My all-time favourite sketch with words comes from his travels around England in 1933. His vignette of Hull fish-market makes me think of Charles Laughton, my nose wrinkle, my toes freeze and my ears tingle every time I read it:

It was very raw among the cod and codling and the ice and salt. The breath of the Arctic was stinging our cheeks . . . I only saw a few halibut, but these were of gigantic size, lying there like murdered Roman emperors.

Delightful stuff.


I have a few vintage Christmas cards which were amongst my great aunt May’s effects – and I’ve kept for nearly 40 years. What did they mean to her? Were they left over and got forgotten in a pile of correspondence or at the back of a drawer? I can’t believe it was because she liked the pictures (although the cat above is wonderfully sinister). All date from the period between the two world wars and the one with the good luck swastika must be from before the symbol became associated in the public mind with the Nazi party (although it was adopted by them as early as 1920).


Original storyboards from early 20th century comic Merry and Bright.

These are framed on my front room wall. I inherited them from my great uncle Arthur’s collection. He was an artist (see my piece on music halls) but I doubt these were by him as they don’t have his style. The boards have a typewritten number on the front (number 502 in the sequence is missing but it isn’t too difficult to work out what happened) and his comments written on the back in blue pencil – which all jobbing artists used at the time to edit work.

I love the simplicity of the story. And the poor spelling in the final speech bubble.


The list of library books Oscar Kirk included at the front of his 1919 diary.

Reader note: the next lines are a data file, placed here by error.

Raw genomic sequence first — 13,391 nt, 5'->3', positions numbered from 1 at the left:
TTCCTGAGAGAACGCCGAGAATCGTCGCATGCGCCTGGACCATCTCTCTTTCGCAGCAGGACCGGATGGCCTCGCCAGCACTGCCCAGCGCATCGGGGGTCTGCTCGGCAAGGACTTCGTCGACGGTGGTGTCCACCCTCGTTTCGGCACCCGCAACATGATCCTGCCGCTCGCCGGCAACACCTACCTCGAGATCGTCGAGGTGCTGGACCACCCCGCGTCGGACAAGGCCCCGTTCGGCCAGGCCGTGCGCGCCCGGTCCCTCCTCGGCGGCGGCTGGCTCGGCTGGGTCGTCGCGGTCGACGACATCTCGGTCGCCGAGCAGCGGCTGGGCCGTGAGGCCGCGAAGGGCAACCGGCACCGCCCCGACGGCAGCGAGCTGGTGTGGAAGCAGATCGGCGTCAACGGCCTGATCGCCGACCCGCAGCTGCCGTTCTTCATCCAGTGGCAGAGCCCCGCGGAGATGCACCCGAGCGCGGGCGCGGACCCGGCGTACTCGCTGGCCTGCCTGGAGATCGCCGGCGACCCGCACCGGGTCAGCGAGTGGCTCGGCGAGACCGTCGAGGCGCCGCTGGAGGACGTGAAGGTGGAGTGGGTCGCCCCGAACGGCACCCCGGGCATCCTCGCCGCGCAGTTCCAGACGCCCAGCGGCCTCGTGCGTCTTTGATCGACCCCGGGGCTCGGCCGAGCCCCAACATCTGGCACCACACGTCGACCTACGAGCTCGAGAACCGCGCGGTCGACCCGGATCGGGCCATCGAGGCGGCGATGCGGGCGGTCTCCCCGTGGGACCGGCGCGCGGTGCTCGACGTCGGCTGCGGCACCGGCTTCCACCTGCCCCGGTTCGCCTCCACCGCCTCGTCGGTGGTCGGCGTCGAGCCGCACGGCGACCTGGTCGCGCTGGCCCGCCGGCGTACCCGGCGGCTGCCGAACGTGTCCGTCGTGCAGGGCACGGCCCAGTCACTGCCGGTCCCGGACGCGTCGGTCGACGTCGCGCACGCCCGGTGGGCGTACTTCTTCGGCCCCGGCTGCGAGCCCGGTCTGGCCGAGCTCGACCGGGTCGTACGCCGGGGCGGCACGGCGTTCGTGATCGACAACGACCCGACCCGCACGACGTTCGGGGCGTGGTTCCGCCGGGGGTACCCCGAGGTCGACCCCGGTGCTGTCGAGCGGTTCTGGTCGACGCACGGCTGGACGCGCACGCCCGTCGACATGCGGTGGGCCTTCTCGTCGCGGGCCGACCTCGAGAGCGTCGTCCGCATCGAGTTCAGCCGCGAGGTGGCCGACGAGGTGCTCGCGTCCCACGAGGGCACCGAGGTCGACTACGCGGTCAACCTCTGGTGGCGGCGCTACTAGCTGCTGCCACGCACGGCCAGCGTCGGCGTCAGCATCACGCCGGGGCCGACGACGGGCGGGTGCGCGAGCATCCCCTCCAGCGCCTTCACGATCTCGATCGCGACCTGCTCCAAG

With little spare money to spend on amusements, Oscar (aged 15) filled his precious leisure hours with playing in the street, listening to the radio, going to the variety theatre or picture palace, and reading both books and comics. Adventure stories were very popular at the time and appeared to be his favourite. I can only guess at the goings-on behind some of the titles . . .

Martin Hewitt Investigator
[I hope he read one of those with the magnifying glass]

My Lady Nicotine

Colour Sergeant of ‘B’ Company
To Arms
In The Steamer
By Reef and Palm
Notes From My SS Log
Pacific Tales

A HardKnot: tec’ story
The Adventures of an Aid-de-Camp
The Purple Sand
Gaspar The Gaucho
Treasure Island
New Arabian Nights
Gulliver’s Travels
The War of The Worlds


A snippet of an intriguing story from a 100 year old comic.

Sadly, I don’t have all the original storyboards for this captioned comic strip from Merry and Bright. The comic started in 1917 and judging from the Norfolk jacket and knickerbockers of the chap hurling the life preserver, this was probably printed in an edition from before WWII. The handwritten captions on the back are fabulous.

Dear Boys & Girls, I was wheeling my way to the Lady de Wiff Woff’s country seat, having got a job to dust the coals when I came across a water-splash . . .

I screamed lustily for aid. Then did a johnny who was walking along  the other bank, seize the lifebuoy & heave it towards your humble. Nimbly catching it, I scrambled out of the river.

Note the frog riding on the fish and calling out the stops like a bus conductor. Wonderful.